Le Pen’s toxic vision

France’s Jewish community recognizes the dangers inherent in a victory for Le Pen.

April 27, 2017 21:36
3 minute read.
CAMPAIGN POSTERS for candidates Marine Le Pen of the National Front (FN), Jean-Luc Melenchon of the

CAMPAIGN POSTERS for candidates Marine Le Pen of the National Front (FN), Jean-Luc Melenchon of the Parti de Gauche, and Benoit Hamon of the Socialist Party who were running in the 2017 French presidential election. (photo credit: REUTERS)

Ill winds are blowing over the French Republic. For the first time in the history of the country’s presidential elections, neither of the mainstream parties advanced from Sunday’s first round of voting, and, more ominously, some 40% of French citizens voted for parties on the extremes of the political spectrum: 21.3% for far-right National Front candidate Marine Le Pen and 19.6% for the far-left Jean-Luc Mélenchon and his La France Insoumise, “France Unsubjugated,” party.

Both the far-left and the far-right are Euroskeptic; anti-establishment; populist; want to pull France out of NATO; are enamored with Russian President Vladimir Putin; are apologists for the butcher of Damascus, Bashar Assad; and blame the country’s economic woes on globalization and the free market.

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As one French observer put it, “the nation of reason is sliding into extremism.”

While there are clear differences between Le Pen and Mélenchon – in particular on immigration and religion – the similarities in the platforms of the two parties are sufficient that, according to latest polls, around 20% said they would vote for Le Pen in the second round and around 30% said they would abstain.

Mélenchon himself, while urging “not one vote for Le Pen,” has refused to back the independent Emmanuel Macron, who topped the first-round vote. While Macron would appear to be headed for victory in the May 7 second round, Le Pen’s success in appealing to elements of the hard-left is cause for concern, and she may also be able to garner votes from those who voted for Republican candidate François Fillon.

While the polls give Le Pen less than a 30% chance of success, there are scenarios where she is seen as able to win with a low voter turnout or failure to maintain a united front against her, As we have seen in Brexit and Donald Trump’s United States election win, the polls can get it stunningly wrong.

Europe cannot afford the complacency that would allow Le Pen to win and bring the far-right into power. Victory for Le Pen would undermine the stability of the European project, perhaps even bring it to and end, and would strengthen the forces of extremism throughout the continent, as well as the dictators on its fringes.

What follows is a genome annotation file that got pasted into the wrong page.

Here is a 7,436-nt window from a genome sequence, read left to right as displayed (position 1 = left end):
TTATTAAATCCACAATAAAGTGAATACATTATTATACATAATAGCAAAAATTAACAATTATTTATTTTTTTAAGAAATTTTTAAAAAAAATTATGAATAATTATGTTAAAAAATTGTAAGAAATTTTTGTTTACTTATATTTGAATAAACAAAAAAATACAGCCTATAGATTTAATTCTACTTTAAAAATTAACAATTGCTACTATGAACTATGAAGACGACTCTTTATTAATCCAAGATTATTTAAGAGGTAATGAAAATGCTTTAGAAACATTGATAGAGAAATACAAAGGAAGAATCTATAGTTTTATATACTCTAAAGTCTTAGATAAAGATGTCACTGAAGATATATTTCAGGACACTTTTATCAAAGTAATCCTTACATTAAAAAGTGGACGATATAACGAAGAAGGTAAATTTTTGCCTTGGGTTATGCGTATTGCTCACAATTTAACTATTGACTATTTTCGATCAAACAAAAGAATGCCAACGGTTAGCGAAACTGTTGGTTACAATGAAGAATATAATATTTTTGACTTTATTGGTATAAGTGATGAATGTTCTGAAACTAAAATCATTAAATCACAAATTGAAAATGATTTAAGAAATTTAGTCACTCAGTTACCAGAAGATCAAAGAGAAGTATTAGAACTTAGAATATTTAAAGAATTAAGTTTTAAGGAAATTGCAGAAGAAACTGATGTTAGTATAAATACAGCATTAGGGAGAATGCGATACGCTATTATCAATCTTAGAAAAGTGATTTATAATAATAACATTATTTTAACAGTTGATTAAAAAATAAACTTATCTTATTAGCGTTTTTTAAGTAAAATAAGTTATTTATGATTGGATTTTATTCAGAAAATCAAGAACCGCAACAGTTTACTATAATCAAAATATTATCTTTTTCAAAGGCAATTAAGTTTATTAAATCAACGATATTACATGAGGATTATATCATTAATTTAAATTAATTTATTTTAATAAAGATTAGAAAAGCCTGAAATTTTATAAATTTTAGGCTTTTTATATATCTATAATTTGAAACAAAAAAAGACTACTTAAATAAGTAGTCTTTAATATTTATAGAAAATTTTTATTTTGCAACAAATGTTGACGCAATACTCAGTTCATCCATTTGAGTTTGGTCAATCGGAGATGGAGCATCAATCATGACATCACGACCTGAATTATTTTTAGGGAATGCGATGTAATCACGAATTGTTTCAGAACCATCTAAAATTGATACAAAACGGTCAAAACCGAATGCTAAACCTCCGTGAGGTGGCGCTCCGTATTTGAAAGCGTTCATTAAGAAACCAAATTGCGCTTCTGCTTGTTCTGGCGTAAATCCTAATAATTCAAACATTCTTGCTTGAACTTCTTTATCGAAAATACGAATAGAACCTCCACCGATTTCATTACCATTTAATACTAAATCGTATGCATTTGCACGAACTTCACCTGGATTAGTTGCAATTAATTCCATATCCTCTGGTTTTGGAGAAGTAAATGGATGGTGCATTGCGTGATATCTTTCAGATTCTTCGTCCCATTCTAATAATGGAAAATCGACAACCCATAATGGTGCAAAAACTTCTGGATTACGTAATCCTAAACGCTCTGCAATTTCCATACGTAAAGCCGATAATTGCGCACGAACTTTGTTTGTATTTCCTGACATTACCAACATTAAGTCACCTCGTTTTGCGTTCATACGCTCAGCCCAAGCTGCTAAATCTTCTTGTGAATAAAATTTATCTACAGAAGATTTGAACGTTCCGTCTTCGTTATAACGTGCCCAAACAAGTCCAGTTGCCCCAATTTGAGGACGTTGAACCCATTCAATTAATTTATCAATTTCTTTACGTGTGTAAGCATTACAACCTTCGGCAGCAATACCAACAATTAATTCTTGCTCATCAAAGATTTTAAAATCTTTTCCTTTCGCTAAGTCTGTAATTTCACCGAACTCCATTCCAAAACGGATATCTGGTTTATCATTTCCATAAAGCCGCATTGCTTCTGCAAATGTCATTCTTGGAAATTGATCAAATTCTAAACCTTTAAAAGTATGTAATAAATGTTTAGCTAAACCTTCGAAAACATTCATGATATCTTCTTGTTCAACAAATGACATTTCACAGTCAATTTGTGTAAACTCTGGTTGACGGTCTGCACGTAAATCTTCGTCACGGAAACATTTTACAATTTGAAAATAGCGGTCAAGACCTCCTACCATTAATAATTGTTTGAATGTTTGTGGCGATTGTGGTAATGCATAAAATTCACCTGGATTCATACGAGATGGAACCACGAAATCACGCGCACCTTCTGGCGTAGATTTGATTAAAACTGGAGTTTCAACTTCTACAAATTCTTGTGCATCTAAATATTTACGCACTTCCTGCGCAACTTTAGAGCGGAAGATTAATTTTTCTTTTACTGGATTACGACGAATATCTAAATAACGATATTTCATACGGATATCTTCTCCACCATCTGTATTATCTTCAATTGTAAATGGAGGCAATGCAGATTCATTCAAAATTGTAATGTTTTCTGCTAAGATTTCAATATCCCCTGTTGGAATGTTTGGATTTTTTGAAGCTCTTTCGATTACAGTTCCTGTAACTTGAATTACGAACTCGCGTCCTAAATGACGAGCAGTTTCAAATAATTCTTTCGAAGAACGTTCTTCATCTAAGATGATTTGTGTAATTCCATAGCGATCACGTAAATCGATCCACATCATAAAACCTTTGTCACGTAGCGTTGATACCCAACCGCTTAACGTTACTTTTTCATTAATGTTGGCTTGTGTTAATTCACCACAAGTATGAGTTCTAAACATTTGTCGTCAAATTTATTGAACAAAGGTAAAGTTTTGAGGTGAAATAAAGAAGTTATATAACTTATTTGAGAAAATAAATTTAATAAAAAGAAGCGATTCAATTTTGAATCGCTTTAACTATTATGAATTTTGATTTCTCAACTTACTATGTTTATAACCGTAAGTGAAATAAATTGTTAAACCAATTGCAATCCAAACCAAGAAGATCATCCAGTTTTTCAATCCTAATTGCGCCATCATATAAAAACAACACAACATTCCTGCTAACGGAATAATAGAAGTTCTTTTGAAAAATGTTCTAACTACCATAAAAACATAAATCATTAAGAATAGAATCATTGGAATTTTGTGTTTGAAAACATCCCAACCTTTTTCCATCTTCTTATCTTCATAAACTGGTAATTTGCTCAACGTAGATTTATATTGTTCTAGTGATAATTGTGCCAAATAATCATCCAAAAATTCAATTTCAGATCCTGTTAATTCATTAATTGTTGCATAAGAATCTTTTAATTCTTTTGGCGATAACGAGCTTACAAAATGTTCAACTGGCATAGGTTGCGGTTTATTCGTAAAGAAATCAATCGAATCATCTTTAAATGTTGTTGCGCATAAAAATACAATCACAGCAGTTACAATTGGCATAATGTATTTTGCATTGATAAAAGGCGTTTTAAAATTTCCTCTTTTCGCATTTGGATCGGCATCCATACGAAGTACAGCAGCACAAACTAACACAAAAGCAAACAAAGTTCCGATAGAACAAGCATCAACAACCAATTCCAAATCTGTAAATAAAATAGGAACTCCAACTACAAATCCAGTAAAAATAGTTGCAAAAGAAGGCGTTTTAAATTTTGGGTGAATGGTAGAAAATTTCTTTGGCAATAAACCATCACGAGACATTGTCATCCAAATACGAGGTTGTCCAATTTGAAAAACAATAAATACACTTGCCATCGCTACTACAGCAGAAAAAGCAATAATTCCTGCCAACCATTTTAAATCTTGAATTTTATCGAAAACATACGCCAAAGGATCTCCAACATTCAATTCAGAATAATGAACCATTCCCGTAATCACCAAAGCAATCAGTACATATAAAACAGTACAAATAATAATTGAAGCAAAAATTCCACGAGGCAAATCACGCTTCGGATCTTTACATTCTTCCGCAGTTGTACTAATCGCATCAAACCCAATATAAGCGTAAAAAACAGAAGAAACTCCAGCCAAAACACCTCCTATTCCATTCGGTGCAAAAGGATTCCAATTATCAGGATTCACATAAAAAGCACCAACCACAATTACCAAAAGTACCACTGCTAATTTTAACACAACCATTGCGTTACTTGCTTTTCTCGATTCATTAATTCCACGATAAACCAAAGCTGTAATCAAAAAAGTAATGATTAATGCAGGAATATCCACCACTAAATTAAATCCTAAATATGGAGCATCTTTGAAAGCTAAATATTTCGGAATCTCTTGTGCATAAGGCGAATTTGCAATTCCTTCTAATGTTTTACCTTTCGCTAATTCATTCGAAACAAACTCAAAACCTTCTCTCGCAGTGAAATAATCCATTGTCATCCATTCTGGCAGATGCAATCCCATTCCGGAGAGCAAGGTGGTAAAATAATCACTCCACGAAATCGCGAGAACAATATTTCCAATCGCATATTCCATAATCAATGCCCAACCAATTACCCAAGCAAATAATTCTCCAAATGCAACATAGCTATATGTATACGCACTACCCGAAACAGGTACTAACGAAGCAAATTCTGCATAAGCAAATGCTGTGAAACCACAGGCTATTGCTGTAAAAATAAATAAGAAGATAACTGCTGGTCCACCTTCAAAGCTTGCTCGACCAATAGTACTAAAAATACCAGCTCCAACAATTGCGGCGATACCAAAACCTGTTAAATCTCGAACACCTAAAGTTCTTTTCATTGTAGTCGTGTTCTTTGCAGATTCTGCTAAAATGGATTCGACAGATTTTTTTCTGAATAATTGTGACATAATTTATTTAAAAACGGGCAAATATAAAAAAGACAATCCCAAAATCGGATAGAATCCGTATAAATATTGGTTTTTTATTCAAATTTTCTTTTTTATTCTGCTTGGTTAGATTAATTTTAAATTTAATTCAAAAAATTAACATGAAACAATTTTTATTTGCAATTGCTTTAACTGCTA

On the domestic front, a win for the National Front candidate could have severe consequences. The exodus of France’s young and talented could intensify as Le Pen stifles the economy with protectionism and sets on fire the poor immigrant communities, providing fertile ground for the Islamist radicals who have already committed such horrendous attacks in the country.

France’s Jewish community recognizes the dangers inherent in a victory for Le Pen.

The cautious words in the run-up to the election have been thrown to the wind and community leaders are now openly talking against her. Francis Kalifat, president of the CRIF umbrella group of French Jewish communities, called Le Pen a “candidate of hate” and said Jews should rally for Macron.

From the Israeli perspective, Le Pen comes with a tainted legacy. Her father, Jean-Marie Le Pen, the founder of the National Front, is a Holocaust denier. She has sought to distance herself from his views, even expelling her father from the party, but she recently downplayed the role of France in the roundup and deportation to concentration camps of French Jews in 1942.

On the other hand, Marine Le Pen is a staunch supporter of Israel, unlike the defeated candidate Mélenchon, who has backed boycotts of Israel and even called for a “right of return” for Palestinians displaced in 1948. But there can be no cooperation with Europe’s rising right, as President Reuven Rivlin noted on Holocaust Remembrance Day.

“We must resist unholy alliances with extreme right-wing elements,” he said, adding that “there is and will be nothing in common with antisemites in any shape or form.”

Le Pen’s toxic vision cannot be allowed to triumph.

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